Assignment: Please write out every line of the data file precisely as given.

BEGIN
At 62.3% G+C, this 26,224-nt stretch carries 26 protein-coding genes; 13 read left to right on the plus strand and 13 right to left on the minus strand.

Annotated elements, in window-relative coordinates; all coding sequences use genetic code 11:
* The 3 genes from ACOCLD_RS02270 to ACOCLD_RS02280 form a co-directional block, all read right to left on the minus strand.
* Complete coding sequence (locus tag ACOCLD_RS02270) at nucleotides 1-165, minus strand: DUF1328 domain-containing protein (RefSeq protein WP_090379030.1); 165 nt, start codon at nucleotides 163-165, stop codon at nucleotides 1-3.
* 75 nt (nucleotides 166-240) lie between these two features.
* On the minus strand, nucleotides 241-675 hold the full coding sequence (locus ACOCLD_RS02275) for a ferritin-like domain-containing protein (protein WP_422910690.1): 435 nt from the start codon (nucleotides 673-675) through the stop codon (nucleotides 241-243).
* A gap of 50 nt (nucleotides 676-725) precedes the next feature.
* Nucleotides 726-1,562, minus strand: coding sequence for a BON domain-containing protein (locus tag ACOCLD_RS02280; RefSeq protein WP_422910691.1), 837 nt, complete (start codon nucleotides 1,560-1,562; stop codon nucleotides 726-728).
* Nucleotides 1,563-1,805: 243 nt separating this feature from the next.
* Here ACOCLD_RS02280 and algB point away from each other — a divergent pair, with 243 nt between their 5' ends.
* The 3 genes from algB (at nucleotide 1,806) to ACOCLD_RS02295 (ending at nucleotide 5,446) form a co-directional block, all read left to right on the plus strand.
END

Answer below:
At 62.3% G+C, this 26,224-nt stretch carries 26 protein-coding genes; 13 read left to right on the plus strand and 13 right to left on the minus strand.

Annotated elements, in window-relative coordinates; all coding sequences use genetic code 11:
* The 3 genes from ACOCLD_RS02270 to ACOCLD_RS02280 form a co-directional block, all read right to left on the minus strand.
* Complete coding sequence (locus tag ACOCLD_RS02270) at nucleotides 1-165, minus strand: DUF1328 domain-containing protein (RefSeq protein WP_090379030.1); 165 nt, start codon at nucleotides 163-165, stop codon at nucleotides 1-3.
* 75 nt (nucleotides 166-240) lie between these two features.
* On the minus strand, nucleotides 241-675 hold the full coding sequence (locus ACOCLD_RS02275) for a ferritin-like domain-containing protein (protein WP_422910690.1): 435 nt from the start codon (nucleotides 673-675) through the stop codon (nucleotides 241-243).
* A gap of 50 nt (nucleotides 676-725) precedes the next feature.
* Nucleotides 726-1,562, minus strand: coding sequence for a BON domain-containing protein (locus tag ACOCLD_RS02280; RefSeq protein WP_422910691.1), 837 nt, complete (start codon nucleotides 1,560-1,562; stop codon nucleotides 726-728).
* Nucleotides 1,563-1,805: 243 nt separating this feature from the next.
* Here ACOCLD_RS02280 and algB point away from each other — a divergent pair, with 243 nt between their 5' ends.
* The 3 genes from algB (at nucleotide 1,806) to ACOCLD_RS02295 (ending at nucleotide 5,446) form a co-directional block, all read left to right on the plus strand.